One more business tax cut is covered in the memo’s section on individual tax code changes. As part of “coupling” Iowa law with federal tax code, the plan proposes phasing in Section 179 expensing over five years. Here’s what Section 179 does:
This provision allows business taxpayers (including corporate taxpayers and business entities taxed through the individual income tax) to write off additional depreciation in the year a qualified depreciable asset is placed in service. Since the provision accelerates the claiming of depreciation, the provision reduces taxes owed in the first year, but increases taxes owed in later years.
Section 179 expensing is now a permanent part of the federal tax code, “set at $500,000 and indexed.” Iowa lawmakers approved Section 179 for state tax purposes several years in a row, most recently in 2016. The price tag was too high to manage this year, with revenues falling hundreds of millions of dollars below expectations.
The Department of Revenue memo discusses the cost of harmonizing state and federal codes on pages 3 and 4.
The provision with the largest estimated conformity cost is the higher Section 179 expensing limit. Although this is a business tax provision, most taxpayers taking advantage of this provision are small business owners or farmers who report business income on their individual income tax return. Under the proposal, the cap would be phased from the current $25,000 in TY 2017 beginning in tax year 2018 to the $560,000 effective cap for TY 2022.
Former Governor Terry Branstad’s budget did not include Section 179 expensing for 2018 or 2019. Reynolds has not signaled whether she will put it in her draft budget. The policy is a high priority for agricultural industry groups. GOP gubernatorial candidate Corbett has sharply criticized the legislature’s failure to pass a coupling bill this year.
The memo does not specify how much revenue will be lost due to the phase-in of Section 179 expensing. That policy was previously estimated to cost about $80 million per year.
ISU economist Swenson told me,
Phasing in or emulating Section 179 of the IRS code is a big wet kiss to farmers and other industries that buy equipment and machinery, in the main. Full expensing or nearly-full expensing of these investments has been around for a while. It’s popular. It only makes sense as a stimulus during a recession to help maintain demand for durable goods. And most corporations are awash with cash and industrial utilization has not recovered to the levels it was at before the recession. There is absolutely no economic argument for this.
BOOSTING SALES TAX REVENUE WITHOUT RAISING THE SALES TAX RATE
Corbett is on record supporting a 1-cent increase in the sales tax, of which 3/8th of a cent would fill the Natural Resources and Outdoor Recreation Trust Fund (approved by Iowa voters in 2010), and the remainder would help offset revenue losses from income tax cuts.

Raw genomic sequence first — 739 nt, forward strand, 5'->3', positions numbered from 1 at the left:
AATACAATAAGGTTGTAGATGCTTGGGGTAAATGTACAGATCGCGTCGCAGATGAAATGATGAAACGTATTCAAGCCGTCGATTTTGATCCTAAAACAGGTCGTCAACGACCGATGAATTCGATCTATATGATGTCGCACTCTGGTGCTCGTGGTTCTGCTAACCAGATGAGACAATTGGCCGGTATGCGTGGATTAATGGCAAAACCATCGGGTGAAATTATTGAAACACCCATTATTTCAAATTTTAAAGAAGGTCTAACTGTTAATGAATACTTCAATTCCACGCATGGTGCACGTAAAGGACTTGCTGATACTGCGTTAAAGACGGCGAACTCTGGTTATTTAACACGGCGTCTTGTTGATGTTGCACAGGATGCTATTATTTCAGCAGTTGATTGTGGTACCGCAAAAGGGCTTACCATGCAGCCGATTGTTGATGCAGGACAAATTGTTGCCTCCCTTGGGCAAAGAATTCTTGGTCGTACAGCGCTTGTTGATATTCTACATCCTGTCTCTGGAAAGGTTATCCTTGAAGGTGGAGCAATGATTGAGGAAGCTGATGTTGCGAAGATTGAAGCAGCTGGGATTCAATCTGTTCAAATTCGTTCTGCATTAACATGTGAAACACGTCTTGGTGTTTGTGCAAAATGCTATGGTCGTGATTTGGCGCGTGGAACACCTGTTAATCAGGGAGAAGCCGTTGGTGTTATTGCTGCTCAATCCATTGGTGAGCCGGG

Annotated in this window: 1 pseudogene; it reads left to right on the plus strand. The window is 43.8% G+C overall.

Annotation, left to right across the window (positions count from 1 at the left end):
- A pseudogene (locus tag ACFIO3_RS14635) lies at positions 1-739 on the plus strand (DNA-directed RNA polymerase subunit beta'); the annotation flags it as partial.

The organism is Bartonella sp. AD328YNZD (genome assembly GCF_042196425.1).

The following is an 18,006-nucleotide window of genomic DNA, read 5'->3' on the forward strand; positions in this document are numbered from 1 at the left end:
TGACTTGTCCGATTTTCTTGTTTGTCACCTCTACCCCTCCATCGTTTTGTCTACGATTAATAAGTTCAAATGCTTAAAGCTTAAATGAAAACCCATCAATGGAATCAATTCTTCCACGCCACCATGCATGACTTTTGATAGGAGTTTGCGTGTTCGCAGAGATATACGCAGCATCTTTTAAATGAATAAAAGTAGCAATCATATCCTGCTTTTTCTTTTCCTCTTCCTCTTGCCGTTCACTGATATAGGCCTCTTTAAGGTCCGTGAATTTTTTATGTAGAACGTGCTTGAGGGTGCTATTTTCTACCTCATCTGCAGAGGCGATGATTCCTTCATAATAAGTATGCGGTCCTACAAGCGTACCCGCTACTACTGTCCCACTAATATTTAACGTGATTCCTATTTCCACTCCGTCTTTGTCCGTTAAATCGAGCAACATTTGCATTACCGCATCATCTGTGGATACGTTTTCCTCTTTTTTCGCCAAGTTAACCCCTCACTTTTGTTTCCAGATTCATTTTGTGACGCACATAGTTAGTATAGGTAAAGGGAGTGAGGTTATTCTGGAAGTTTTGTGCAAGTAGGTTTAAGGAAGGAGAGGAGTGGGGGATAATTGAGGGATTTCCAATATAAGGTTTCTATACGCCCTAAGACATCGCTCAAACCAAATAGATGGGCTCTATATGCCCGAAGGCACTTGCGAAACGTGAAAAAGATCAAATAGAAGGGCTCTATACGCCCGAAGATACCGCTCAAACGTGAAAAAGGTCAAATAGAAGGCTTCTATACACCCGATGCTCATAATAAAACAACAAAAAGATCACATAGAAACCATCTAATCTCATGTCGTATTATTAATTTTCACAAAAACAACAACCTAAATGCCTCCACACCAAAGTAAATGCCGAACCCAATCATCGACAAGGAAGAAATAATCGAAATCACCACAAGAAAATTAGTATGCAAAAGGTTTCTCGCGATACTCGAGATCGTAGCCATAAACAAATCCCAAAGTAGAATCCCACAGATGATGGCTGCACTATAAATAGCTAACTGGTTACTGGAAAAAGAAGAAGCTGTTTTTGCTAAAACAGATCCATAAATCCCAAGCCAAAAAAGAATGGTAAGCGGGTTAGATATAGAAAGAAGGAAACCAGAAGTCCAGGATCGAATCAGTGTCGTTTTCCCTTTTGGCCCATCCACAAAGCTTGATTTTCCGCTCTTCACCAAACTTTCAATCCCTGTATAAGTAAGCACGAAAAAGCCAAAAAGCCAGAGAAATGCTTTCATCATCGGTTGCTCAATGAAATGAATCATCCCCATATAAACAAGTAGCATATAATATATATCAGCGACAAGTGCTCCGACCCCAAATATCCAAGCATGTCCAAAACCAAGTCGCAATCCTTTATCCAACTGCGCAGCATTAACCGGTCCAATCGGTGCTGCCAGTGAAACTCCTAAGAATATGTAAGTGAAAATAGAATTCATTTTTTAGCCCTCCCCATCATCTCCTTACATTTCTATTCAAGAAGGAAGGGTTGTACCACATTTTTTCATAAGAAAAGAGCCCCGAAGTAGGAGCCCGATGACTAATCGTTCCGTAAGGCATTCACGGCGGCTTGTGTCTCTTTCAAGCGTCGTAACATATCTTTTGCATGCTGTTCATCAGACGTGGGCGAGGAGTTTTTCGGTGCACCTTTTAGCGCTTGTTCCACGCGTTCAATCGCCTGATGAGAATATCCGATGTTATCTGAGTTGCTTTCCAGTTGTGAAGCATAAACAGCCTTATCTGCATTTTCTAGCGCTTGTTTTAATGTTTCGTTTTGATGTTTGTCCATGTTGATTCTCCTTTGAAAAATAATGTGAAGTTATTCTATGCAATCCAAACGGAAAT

The plan now circulating among Republican senators would not raise the sales tax rate. Rather, it calls for “a modernization of the Iowa sales tax base to include digitally-delivered goods and services, consumer services, and nexus for online sellers.”
· Eliminates exemptions for several consumer purchases including digitally-delivered goods, personal instruction services, and the sales tax holiday.
· Expands the definition of nexus to include two categories of online retailers, marketplaces and non-nexus retailers that use apps on devices in Iowa to execute transactions.
· Extends the taxation of services to include subscriptions that give the purchaser the right to use items or receive services.
Table 23 lists the various goods and services that would be newly subject to sales tax under the proposal. Among the biggest revenue generators would be ending sales tax exemptions for: digitally-delivered books, games, or apps; massage therapy; delivery charges for consumer purchases; the clothing tax holiday during the first weekend of August; and architectural or engineering services.
A separate section of the table foresees charging sales tax on many online purchases. The third section estimates potential revenues from taxing “New Economy” sales such as Uber or Lyft rides, Xbox/Playstation games, or media delivery services like Netflix, Hulu, Sirius XM, Apple Music, and Spotify.
Sales taxes are among the most regressive taxes. When you consider how many goods and services could be subject to a 6 percent sales tax under this “modernization,” it’s apparent that the ensuing tax hike would cost many low- or middle-income Iowans far more than they stand to save from the income tax cuts ($100 or less for most people earning less than $50,000 per year).
Swenson told me,
Expanding the sales tax base will yield an increased reliance on regressive taxes. It will, however, help equalize the tax burden relative to purchases given existing brick and mortar stores versus internet suppliers. From a tax equity standpoint (like transactions being taxed similarly) it makes sense.
Bolkcom said he is “fully in favor of collecting internet sales tax” but questioned whether the state has the authority to do so without action from Congress. Every state is facing the problem of lost sales tax revenues due to increasing shopping online. “We’ve been waiting for some enabling legislation” from the federal government to allow states to address the issue, Bolkcom explained.